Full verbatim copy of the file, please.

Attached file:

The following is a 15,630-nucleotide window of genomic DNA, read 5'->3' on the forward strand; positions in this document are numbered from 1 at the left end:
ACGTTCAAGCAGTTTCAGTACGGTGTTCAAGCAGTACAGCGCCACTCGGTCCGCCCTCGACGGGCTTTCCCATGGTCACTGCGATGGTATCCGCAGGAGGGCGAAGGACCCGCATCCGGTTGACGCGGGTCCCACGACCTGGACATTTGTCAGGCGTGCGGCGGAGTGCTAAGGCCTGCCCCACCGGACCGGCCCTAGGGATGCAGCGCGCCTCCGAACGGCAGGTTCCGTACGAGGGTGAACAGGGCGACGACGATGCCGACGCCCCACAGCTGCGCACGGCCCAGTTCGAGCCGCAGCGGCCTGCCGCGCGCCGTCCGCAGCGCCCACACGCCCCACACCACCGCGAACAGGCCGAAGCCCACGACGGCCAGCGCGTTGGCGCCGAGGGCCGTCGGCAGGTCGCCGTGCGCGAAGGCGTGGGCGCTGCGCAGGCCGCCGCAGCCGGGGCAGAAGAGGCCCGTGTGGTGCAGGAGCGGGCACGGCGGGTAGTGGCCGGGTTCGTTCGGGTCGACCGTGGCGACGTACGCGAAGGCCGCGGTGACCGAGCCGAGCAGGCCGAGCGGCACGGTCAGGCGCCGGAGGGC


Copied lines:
The following is a 15,630-nucleotide window of genomic DNA, read 5'->3' on the forward strand; positions in this document are numbered from 1 at the left end:
ACGTTCAAGCAGTTTCAGTACGGTGTTCAAGCAGTACAGCGCCACTCGGTCCGCCCTCGACGGGCTTTCCCATGGTCACTGCGATGGTATCCGCAGGAGGGCGAAGGACCCGCATCCGGTTGACGCGGGTCCCACGACCTGGACATTTGTCAGGCGTGCGGCGGAGTGCTAAGGCCTGCCCCACCGGACCGGCCCTAGGGATGCAGCGCGCCTCCGAACGGCAGGTTCCGTACGAGGGTGAACAGGGCGACGACGATGCCGACGCCCCACAGCTGCGCACGGCCCAGTTCGAGCCGCAGCGGCCTGCCGCGCGCCGTCCGCAGCGCCCACACGCCCCACACCACCGCGAACAGGCCGAAGCCCACGACGGCCAGCGCGTTGGCGCCGAGGGCCGTCGGCAGGTCGCCGTGCGCGAAGGCGTGGGCGCTGCGCAGGCCGCCGCAGCCGGGGCAGAAGAGGCCCGTGTGGTGCAGGAGCGGGCACGGCGGGTAGTGGCCGGGTTCGTTCGGGTCGACCGTGGCGACGTACGCGAAGGCCGCGGTGACCGAGCCGAGCAGGCCGAGCGGCACGGTCAGGCGCCGGAGGGC